A Teacher’s Perspective
by Jeanette Lee
The last bell of the year rings and summer is here. Teachers sigh and dream of just a little rest before the planning begins again. Like anyone else, teachers enjoy their time off, and we have been known to have a cocktail or two and dance our stress away. But when July rolls around, and our instincts kick in, we realize we have only X amount of weeks to plan for the upcoming school year.
This year has been a year of unexpected twists and turns. Educators have been asked to go above and beyond for the good of the children. And we do. That is how teachers are built. We are a special breed; though, this pandemic has tested our mettle in a crucible of change for which few of us ever anticipated. A test for which we had not studied. Preparing for this school year has been a very, should I say, novel experience.
Now, I will only speak for myself; however, I am almost certain other educators have similar feelings. When reality set in that my classroom, my magical place of learning was now going to be on a digital platform, I went into full panic mode. How am I going to learn this new platform? How will my curriculum transfer? Will I lose my connection to my students? What if I fail? What if my students fail? All these daunting questions orbited my mind like satellites of apprehension broadcasting a 24-hour stream of anxiety.
Throughout the summer, while watching the news and trying to stay up to date, searching for clues of some sense of normality, I went into a panic. There were instances where I honestly wanted to quit teaching until I realized that to do those things I love, to be the person I am, I had to stay in the game of education.
There is a quote that I write on my board, and it stays there all year, “In any given moment, we have two options: to step forward into growth or to step back into safety. I wish you growth.” It was time I learned the lesson I’d been teaching all these years. Preparing for the first week of school has been very involved and a tad intimidating. Only seeing my colleagues via Google Meet, the empty hallways at school, it was a little creepy and lonely—different. Usually, one can walk into the teacher’s lounge or walk by a secretary’s office welcomed by a flurry of greetings from colleagues. I missed the conversations; I missed people. I missed our world.
All of the newness. New digital programming. New professional learning. New platforms. New protocols. I needed a grappling hook and rope to climb up the learning curve. Still, I got it together. With the help of my friends and colleagues, hot coffee, warm kisses from my dogs, a pep talk from my husband, and YouTube tutorials, I got it together—just in the nick of time.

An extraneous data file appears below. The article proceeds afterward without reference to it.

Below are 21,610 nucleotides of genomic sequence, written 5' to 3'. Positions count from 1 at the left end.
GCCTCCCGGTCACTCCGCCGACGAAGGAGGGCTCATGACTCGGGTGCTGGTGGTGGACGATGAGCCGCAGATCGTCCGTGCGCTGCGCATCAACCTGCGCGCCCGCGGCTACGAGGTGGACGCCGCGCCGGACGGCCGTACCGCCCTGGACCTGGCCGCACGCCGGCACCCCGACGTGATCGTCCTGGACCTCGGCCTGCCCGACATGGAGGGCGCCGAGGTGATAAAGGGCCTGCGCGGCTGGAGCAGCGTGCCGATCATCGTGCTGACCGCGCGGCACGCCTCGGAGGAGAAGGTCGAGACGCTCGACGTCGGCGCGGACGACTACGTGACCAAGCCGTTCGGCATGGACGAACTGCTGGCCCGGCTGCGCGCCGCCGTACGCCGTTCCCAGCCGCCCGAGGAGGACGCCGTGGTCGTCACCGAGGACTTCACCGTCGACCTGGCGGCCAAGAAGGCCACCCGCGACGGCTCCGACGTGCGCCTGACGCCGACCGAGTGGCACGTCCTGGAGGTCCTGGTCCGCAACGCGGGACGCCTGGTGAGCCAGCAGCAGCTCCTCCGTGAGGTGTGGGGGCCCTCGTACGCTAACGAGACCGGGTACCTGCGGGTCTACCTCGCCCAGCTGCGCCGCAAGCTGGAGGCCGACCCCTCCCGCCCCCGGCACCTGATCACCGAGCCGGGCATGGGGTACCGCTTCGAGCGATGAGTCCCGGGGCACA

Seeing my students’ faces for the first time online was undoubtedly a new experience. Here’s that step forward. Here’s where I grow. This week, during the first week of school, I decided to adjust a collaborative assignment (one I do with my students every year) and sprinkle a little of my old magic into my new digital classroom. I asked my seniors to find a quote that resonates with them, one that keeps them motivated when times get tough. I modeled the assignment using my famous quote that stays on the board throughout the entire year.
Here we are. I was strong enough to step forward into growth and I will help my students to do it too. I do not have the answers or know what will happen next month, but I can say I made it here. I prepared myself to give my best to my students. Yes, they will see me make digital blunders in real-time (bless their hearts; they are so patient with me). It is okay to make mistakes; I tell them because that’s how we learn to get it right.
So, as I continue to plan for the academic year in our world of uncertainty, I can guarantee that educators are giving their hearts and souls to a profession that they love, even amid change and COVID-19. There is only one constant thing in life: change. With change comes growth. My goal for this school year is that my students and I learn to adapt to the changes and grow together, like sunflowers in the hot Las Vegas sun.
Jeanette Lee is a high school English teacher and recipient of Teacher of the Year 2019.